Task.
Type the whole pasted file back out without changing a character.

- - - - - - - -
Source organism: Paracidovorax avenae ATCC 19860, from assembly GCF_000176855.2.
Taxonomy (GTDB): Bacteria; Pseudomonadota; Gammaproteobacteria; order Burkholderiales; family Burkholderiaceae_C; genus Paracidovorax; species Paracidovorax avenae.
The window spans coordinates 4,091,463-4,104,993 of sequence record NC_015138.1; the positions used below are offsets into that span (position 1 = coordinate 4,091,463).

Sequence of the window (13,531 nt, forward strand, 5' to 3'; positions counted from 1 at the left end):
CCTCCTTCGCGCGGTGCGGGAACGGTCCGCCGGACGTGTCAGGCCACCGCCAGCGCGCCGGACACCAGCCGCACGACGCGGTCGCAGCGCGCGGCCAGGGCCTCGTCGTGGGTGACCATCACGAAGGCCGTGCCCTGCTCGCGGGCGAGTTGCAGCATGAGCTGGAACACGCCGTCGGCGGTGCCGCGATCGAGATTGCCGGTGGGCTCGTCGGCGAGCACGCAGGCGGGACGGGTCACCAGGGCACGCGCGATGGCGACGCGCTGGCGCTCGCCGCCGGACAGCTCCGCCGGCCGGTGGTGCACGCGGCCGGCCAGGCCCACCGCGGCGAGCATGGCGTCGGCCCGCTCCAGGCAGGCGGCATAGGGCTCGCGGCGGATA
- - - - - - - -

Source organism: Paracidovorax avenae ATCC 19860, from assembly GCF_000176855.2.
Taxonomy (GTDB): Bacteria; Pseudomonadota; Gammaproteobacteria; order Burkholderiales; family Burkholderiaceae_C; genus Paracidovorax; species Paracidovorax avenae.
The window spans coordinates 4,091,463-4,104,993 of sequence record NC_015138.1; the positions used below are offsets into that span (position 1 = coordinate 4,091,463).

Sequence of the window (13,531 nt, forward strand, 5' to 3'; positions counted from 1 at the left end):
CCTCCTTCGCGCGGTGCGGGAACGGTCCGCCGGACGTGTCAGGCCACCGCCAGCGCGCCGGACACCAGCCGCACGACGCGGTCGCAGCGCGCGGCCAGGGCCTCGTCGTGGGTGACCATCACGAAGGCCGTGCCCTGCTCGCGGGCGAGTTGCAGCATGAGCTGGAACACGCCGTCGGCGGTGCCGCGATCGAGATTGCCGGTGGGCTCGTCGGCGAGCACGCAGGCGGGACGGGTCACCAGGGCACGCGCGATGGCGACGCGCTGGCGCTCGCCGCCGGACAGCTCCGCCGGCCGGTGGTGCACGCGGCCGGCCAGGCCCACCGCGGCGAGCATGGCGTCGGCCCGCTCCAGGCAGGCGGCATAGGGCTCGCGGCGGATA